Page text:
If you have traveled on U.S. 23 south of Delaware in the past few weeks, you probably noticed the “Star Wars”-looking piece of farm equipment on the west side of the intersection of Cheshire Road and U.S. 23.
No, there is no alien invasion going on. This is simply an example of the latest technology to aid farmers and encourage the use of a well-established practice of covering the soil through the winter. The equipment is known as a Miller Hi-boy and is used to interseed cover crops into standing corn and other crops.
The drop-nozzles allow the seed to be interspersed and sown between the rows of growing crop prior to the crop’s harvest. By so doing, the seed gets an earlier germination and root development. Cover crops are most effective if they can be planted early enough to develop a deep root system and foliage above ground to reduce soil erosion.
The use of cover crops has long been considered an accepted practice for use on agricultural fields, and is becoming more popular with residential landowners as well. Cover crops feed the soil, adding organic matter and eliminating the need for synthetic fertilizers. They also aerate the soil through root penetration, adding valuable spaces for air and water absorption.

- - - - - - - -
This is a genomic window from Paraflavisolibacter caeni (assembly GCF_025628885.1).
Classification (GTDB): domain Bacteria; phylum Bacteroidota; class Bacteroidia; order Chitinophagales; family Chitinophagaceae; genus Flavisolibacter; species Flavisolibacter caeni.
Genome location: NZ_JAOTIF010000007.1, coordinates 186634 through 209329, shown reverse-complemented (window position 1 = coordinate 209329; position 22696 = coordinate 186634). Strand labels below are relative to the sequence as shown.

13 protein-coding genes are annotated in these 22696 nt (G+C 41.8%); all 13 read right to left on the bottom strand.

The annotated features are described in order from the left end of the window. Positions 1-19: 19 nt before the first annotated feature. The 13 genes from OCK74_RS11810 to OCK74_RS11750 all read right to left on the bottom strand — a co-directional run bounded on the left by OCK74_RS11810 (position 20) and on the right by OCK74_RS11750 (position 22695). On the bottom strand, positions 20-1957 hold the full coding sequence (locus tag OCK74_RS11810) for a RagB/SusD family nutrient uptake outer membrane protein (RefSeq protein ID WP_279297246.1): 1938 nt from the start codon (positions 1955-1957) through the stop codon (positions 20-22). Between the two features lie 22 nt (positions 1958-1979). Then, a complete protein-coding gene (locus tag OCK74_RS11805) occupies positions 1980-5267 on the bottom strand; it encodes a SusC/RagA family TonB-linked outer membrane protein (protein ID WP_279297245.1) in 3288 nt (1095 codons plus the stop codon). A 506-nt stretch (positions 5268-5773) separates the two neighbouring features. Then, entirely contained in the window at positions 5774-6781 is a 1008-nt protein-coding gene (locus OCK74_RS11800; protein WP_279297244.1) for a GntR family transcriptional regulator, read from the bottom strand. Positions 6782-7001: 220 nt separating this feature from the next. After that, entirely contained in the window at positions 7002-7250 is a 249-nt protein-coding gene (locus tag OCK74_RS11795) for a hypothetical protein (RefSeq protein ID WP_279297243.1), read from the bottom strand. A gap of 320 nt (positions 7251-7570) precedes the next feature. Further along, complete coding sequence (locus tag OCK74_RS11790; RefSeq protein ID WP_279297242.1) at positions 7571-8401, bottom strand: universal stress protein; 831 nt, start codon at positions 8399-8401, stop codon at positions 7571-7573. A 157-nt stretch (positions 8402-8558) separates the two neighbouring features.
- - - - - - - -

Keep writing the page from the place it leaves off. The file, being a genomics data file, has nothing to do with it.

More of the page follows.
By holding the soil in place through the winter, cover crops prevent soil erosion and the runoff of nutrient rich sediment. Cover crops also inhibit weed growth in the next season by shading and depriving the weeds of the sunlight they need for photosynthesis. Because they shade the soil, the soil remains cool, allowing the soil to hold more oxygen which, in turn, supports more valuable organisms in the soil.
Eric Niemeyer of Mad Max Farms is owner/operator of the Hi-boy seeder and a strong proponent of seeding cover crops. “We’ve got to keep our nutrients available for crop growth and not let them run off into our lakes and rivers. Cover crops have proven time and again that they assist in securing important nutrients in the soil,” said Niemeyer. Kyle Feucht, with Farm Credit Mid-America, indicated that he likes the long-term sustainability that cover crops provide to the environment. “It fits well with Farm Credit’s mission of keeping America’s rural economy strong.”
If you are an agricultural producer and haven’t begun using cover crops to build the health of your soil, consider the many benefits of this long-term, well-established practice. It benefits all of us. For more information, contact the Delaware SWCD at 740-368-1921 or go to www.delawareswcd.org.
Brad Ross is communications specialist at the Delaware Soil and Water Conservation District. He can be reached at email@example.com.